We audited the U.S. Department of Housing and Urban Development’s (HUD) efforts to meet the Geospatial Data Act of 2018 (the Act). Our audit objective was to determine whether HUD met the 13 responsibilities stated in the Act with regard to its collection, production, acquisition, maintenance, distribution, use, and preservation of geospatial data. The Act also generally requires covered agencies provide access to geospatial data and metadata to the public and enhance reporting to Congress. The 16 covered agencies, including HUD, remain in the implementation stage of the Act until the Federal Geographic Data Committee establishes formal standard for use in determining compliance with the responsibilities stated in the Act. The Act requires that HUD’s geospatial data be audited at least once every 2 years. HUD met 11 of the 13 responsibilities stated in the Act. However, HUD did not meet 2 of the 13 responsibilities stated in the Act. HUD needs to dedicate resources to fully implement its geospatial program. HUD’s lapse in its contract for services to manage its Geocode Services Center created challenges in meeting the responsibilities stated in the Act. As a result, HUD risks not having accurate and open access to geospatial data available for use by Federal, State, local, and tribal governments; the public; and other interested stakeholders to make decisions. We recommend that the Principal Deputy Assistant Secretary for Policy Development and Research provide adequate resources for the further development of geocoding services through the reactivation of the lapsed Geocode Service Center contract. In addition, we will reopen recommendation 1A from OIG audit report 2020-LA-0002, issued on September 24, 2020, so that HUD can implement the agreed-upon action to meet the responsibility stated in 43 U.S.C. § 2808(a)(5).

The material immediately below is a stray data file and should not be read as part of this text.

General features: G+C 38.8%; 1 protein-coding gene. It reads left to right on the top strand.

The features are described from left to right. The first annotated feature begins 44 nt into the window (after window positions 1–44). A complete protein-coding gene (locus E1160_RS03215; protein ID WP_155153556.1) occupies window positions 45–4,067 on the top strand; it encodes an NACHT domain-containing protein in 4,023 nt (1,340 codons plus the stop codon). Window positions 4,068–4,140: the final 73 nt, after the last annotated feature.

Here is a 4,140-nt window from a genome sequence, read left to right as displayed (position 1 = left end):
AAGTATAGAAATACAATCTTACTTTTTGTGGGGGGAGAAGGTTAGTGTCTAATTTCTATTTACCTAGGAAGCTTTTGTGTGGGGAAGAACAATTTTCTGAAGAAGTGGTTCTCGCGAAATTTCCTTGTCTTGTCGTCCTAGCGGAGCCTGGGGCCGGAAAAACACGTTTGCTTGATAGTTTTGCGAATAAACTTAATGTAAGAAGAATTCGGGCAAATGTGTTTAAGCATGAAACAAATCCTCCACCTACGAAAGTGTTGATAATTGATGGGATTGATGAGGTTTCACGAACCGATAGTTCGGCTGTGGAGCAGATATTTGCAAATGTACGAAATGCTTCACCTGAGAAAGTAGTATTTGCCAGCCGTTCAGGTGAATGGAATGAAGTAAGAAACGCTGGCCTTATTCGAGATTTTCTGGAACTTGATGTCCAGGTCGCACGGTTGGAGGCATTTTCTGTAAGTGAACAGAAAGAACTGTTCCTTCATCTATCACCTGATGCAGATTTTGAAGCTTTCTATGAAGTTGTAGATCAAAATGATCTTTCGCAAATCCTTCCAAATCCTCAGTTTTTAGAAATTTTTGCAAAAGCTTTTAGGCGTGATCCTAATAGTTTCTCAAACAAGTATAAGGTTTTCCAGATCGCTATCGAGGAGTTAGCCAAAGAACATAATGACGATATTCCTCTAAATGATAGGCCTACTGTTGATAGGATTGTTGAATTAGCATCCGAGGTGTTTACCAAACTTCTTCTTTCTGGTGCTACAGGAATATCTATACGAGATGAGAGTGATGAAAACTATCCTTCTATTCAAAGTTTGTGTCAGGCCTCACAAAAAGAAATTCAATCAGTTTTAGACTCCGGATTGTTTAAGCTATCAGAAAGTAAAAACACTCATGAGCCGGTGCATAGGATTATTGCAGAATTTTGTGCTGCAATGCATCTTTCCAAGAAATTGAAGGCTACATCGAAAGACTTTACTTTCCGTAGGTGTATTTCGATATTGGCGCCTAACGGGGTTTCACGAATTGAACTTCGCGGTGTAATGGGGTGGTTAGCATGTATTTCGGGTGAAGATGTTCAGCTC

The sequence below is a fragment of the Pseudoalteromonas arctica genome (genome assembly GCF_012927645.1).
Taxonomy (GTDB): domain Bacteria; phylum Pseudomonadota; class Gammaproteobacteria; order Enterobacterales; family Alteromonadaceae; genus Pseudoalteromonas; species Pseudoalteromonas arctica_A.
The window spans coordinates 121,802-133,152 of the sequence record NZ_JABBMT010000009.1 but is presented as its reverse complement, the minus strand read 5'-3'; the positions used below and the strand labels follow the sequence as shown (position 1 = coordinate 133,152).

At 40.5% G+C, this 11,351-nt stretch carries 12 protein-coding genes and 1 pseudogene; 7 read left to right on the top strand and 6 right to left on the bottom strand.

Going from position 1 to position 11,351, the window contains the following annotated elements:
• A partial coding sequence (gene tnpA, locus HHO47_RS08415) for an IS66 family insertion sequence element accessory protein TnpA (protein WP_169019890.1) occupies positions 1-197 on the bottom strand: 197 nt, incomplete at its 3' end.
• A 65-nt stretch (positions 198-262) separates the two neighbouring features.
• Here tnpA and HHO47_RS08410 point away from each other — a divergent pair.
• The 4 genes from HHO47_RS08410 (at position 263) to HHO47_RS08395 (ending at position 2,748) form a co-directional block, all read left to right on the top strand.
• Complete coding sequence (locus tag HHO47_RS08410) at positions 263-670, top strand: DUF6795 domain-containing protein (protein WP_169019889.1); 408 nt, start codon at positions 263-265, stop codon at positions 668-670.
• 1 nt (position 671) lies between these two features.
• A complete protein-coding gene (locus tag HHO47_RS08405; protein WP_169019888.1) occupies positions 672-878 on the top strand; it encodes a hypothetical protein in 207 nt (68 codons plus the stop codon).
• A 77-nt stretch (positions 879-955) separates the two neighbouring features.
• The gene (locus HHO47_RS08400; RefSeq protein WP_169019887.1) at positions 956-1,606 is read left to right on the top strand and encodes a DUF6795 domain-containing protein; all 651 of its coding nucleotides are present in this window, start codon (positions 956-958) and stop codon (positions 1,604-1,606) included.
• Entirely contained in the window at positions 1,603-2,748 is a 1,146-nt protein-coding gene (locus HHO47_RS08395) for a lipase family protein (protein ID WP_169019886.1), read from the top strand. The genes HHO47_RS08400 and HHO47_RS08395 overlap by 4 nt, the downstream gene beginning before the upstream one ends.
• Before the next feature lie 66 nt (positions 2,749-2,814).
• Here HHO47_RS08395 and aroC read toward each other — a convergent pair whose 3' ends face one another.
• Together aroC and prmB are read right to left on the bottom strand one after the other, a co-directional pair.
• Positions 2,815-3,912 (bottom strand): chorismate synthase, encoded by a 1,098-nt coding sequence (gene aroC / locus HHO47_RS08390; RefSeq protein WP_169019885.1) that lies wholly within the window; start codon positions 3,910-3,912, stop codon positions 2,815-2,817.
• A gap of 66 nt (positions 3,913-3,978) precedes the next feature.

Friday, September 30, 2022
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Washington, DCUnited States
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